These days renunciation gets a bad rap. People think of it as deprivation.
This could not be further from the truth.
Rather than deprivation, renunciation is liberation.
It is liberation from compulsively grasping for something we want out of greed, even when the harm outweighs the benefit.
And it is liberation from compulsively running from discomfort out of aversion, even when enduring discomfort is necessary to address problems that threaten us.
Merriam Webster defines “renounce” as giving up or refusing, “usually by formal declaration.”
In our personal lives, what we refuse to do is to harm life if at all possible. That includes harm to others and us. It also includes not neglecting ourselves or those around us. We give up acting on compulsions driven by greed or fear when we see that they cause harm.
One prerequisite to renunciation is seeing the root problem clearly. Seeing the harm that grasping and avoiding causes. Anticipating the suffering, we give up a thought or behavior that harms anyone by inciting fear or greed in our hearts. We see how fear begets fleeing and greed begets grasping, compulsively, regardless of the consequences. In seeing the compulsion, the compulsion wanes. Seeing allows for renunciation of greed and aversion. This is liberating. Seeing frees us to love.
Another prerequisite for renunciation is a reverence for Life. To renounce is to perform an act of worship to Life. It is a formal dedication to a no-harm way of being, seeing, and doing.
Part of our dedication to Life is to the principle of mutuality. We are one. We tend lovingly together to the One that we are a part of. That means to each other. It means also that we let go of the greed and fear that separate us from others. We cannot love unless we do this. When we are not compelled by fear or greed, we are liberated to love.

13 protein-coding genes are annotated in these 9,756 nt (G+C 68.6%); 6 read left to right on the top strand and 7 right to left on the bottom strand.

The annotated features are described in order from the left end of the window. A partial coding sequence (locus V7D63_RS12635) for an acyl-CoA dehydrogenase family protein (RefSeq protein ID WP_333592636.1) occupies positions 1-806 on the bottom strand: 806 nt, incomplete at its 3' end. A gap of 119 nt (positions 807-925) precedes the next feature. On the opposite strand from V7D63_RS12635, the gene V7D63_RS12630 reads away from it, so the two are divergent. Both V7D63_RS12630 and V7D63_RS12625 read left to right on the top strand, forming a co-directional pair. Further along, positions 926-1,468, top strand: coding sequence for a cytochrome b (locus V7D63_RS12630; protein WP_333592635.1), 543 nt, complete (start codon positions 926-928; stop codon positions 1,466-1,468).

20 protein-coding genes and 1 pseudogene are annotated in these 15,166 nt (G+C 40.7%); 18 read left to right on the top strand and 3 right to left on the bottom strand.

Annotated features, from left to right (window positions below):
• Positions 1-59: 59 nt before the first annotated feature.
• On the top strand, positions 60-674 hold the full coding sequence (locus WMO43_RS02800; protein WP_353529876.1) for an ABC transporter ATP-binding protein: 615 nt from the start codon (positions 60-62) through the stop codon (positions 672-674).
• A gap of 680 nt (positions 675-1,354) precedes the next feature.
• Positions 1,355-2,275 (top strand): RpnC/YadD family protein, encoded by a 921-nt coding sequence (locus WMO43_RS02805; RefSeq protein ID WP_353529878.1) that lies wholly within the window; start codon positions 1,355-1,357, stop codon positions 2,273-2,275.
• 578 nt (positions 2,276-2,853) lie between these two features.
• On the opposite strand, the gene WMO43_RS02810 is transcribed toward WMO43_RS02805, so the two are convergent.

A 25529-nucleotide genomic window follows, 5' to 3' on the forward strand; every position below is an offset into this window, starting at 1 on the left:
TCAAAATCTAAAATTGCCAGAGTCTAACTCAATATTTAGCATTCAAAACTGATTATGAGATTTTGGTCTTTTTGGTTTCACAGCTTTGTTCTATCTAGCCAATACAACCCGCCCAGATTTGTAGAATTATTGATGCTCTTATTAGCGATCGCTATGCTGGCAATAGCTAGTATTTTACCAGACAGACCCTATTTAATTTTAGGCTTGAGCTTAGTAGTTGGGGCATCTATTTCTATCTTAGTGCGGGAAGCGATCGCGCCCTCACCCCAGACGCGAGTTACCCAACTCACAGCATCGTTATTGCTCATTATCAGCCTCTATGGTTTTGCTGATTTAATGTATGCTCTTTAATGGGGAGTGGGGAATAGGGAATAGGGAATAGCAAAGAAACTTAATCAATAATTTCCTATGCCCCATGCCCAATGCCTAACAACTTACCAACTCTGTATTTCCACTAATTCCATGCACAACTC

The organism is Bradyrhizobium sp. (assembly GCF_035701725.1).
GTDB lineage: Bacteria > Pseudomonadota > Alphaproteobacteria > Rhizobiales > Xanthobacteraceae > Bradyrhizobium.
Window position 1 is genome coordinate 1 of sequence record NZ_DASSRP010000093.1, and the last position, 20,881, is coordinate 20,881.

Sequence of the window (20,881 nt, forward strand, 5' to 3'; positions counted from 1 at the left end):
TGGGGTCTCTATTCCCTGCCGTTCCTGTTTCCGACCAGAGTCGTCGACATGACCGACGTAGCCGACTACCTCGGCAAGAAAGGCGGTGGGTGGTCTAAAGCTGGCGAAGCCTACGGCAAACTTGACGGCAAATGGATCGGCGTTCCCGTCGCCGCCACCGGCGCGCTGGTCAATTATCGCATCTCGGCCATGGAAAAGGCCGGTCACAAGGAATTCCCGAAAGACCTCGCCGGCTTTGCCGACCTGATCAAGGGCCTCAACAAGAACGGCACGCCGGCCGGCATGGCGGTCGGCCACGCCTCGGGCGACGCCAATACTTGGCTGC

Thus renunciation is a choice to liberate ourselves from compulsive grasping and aversion. It is a thoughtful, dedicated act of love out of a dedication to Love.
Renunciation is central to the joy of healing and recovery. This is because renunciation of harm minimizes the pain we inflict upon ourselves and others through addicting or other destructive behaviors borne of grasping or aversion. It protects against future pain by tending to problems now rather than turning our backs on them. This includes personal problems, family problems, and social problems like social injustice or environmental harm.
Once we have renounced harming, how do we minimize harm?
First, by wanting to. We need to wake up to the miracle of our existence so that we feel reverence for something sacred—us. We also wake up to the miracle of life all around us. With reverence comes the urge to cherish. When we wake up, we also experience our interdependence. We connect with others and become one. Our sphere of loving awareness and concern expands. Seeing the miracle of Life fuels the renunciation of harm through our reverence for Life.
Second, we practice mindfulness. We pay close attention with loving awareness to this one, timeless moment. We look and listen. Thus we see and hear. We see clearly in the moment how we are harming ourselves or others. When we see it, we stop. It is reflexive. It is natural. It is in our nature to not harm ourselves or those we care for. We see the cravings and compulsions of our addictions and bad habits and we let go of them out of love. Renunciation is a choice to let go of our compulsions out of love.
Renunciation is key to stress management, for it is only through renunciation that we can live a simple, love-based life of balance.
Gandhi once said, “renounce and rejoice.” Renounce greed and aversion as you see them arise within you. Then you will be free to devote yourself to the business of enhancing and savoring Life.
Image from: https://yogafreedom.org/2012/03/06/right-intention-renunciation-goodwill-harmlessness/.